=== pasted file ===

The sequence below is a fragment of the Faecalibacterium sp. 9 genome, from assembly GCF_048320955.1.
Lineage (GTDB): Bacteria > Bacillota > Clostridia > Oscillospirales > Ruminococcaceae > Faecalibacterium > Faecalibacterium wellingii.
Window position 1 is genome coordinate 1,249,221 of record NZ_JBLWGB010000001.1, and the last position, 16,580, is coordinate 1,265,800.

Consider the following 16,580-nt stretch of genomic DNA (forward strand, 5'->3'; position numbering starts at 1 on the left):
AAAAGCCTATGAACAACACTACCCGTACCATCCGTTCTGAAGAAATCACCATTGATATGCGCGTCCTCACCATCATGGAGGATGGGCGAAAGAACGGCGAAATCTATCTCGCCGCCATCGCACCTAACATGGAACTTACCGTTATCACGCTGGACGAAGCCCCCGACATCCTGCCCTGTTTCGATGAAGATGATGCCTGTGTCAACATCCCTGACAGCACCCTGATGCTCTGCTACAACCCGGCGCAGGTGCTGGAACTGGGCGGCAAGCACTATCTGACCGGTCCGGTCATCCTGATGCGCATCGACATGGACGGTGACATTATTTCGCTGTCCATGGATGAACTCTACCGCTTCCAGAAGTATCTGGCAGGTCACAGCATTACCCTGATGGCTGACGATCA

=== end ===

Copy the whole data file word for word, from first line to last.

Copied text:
The sequence below is a fragment of the Faecalibacterium sp. 9 genome, from assembly GCF_048320955.1.
Lineage (GTDB): Bacteria > Bacillota > Clostridia > Oscillospirales > Ruminococcaceae > Faecalibacterium > Faecalibacterium wellingii.
Window position 1 is genome coordinate 1,249,221 of record NZ_JBLWGB010000001.1, and the last position, 16,580, is coordinate 1,265,800.

Consider the following 16,580-nt stretch of genomic DNA (forward strand, 5'->3'; position numbering starts at 1 on the left):
AAAAGCCTATGAACAACACTACCCGTACCATCCGTTCTGAAGAAATCACCATTGATATGCGCGTCCTCACCATCATGGAGGATGGGCGAAAGAACGGCGAAATCTATCTCGCCGCCATCGCACCTAACATGGAACTTACCGTTATCACGCTGGACGAAGCCCCCGACATCCTGCCCTGTTTCGATGAAGATGATGCCTGTGTCAACATCCCTGACAGCACCCTGATGCTCTGCTACAACCCGGCGCAGGTGCTGGAACTGGGCGGCAAGCACTATCTGACCGGTCCGGTCATCCTGATGCGCATCGACATGGACGGTGACATTATTTCGCTGTCCATGGATGAACTCTACCGCTTCCAGAAGTATCTGGCAGGTCACAGCATTACCCTGATGGCTGACGATCA